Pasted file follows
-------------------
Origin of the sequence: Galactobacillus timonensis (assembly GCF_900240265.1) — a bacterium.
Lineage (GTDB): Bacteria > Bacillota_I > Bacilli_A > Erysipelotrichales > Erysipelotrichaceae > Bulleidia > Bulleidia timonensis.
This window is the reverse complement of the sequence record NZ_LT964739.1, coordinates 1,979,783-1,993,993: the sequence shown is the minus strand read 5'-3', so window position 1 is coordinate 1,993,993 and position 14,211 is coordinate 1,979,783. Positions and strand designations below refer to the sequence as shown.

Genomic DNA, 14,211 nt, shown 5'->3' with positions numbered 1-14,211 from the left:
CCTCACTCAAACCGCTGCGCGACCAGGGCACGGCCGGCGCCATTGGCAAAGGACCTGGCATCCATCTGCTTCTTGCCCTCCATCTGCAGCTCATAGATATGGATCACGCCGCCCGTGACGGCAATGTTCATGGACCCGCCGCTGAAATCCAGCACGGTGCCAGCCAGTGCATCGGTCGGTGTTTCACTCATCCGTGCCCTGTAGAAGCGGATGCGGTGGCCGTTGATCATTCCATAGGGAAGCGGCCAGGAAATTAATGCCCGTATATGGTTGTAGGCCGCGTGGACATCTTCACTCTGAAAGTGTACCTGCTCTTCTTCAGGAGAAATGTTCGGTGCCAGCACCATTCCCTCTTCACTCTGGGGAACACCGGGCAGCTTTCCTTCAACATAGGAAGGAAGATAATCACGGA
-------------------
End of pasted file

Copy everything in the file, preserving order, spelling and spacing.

Origin of the sequence: Galactobacillus timonensis (assembly GCF_900240265.1) — a bacterium.
Lineage (GTDB): Bacteria > Bacillota_I > Bacilli_A > Erysipelotrichales > Erysipelotrichaceae > Bulleidia > Bulleidia timonensis.
This window is the reverse complement of the sequence record NZ_LT964739.1, coordinates 1,979,783-1,993,993: the sequence shown is the minus strand read 5'-3', so window position 1 is coordinate 1,993,993 and position 14,211 is coordinate 1,979,783. Positions and strand designations below refer to the sequence as shown.

Genomic DNA, 14,211 nt, shown 5'->3' with positions numbered 1-14,211 from the left:
CCTCACTCAAACCGCTGCGCGACCAGGGCACGGCCGGCGCCATTGGCAAAGGACCTGGCATCCATCTGCTTCTTGCCCTCCATCTGCAGCTCATAGATATGGATCACGCCGCCCGTGACGGCAATGTTCATGGACCCGCCGCTGAAATCCAGCACGGTGCCAGCCAGTGCATCGGTCGGTGTTTCACTCATCCGTGCCCTGTAGAAGCGGATGCGGTGGCCGTTGATCATTCCATAGGGAAGCGGCCAGGAAATTAATGCCCGTATATGGTTGTAGGCCGCGTGGACATCTTCACTCTGAAAGTGTACCTGCTCTTCTTCAGGAGAAATGTTCGGTGCCAGCACCATTCCCTCTTCACTCTGGGGAACACCGGGCAGCTTTCCTTCAACATAGGAAGGAAGATAATCACGGA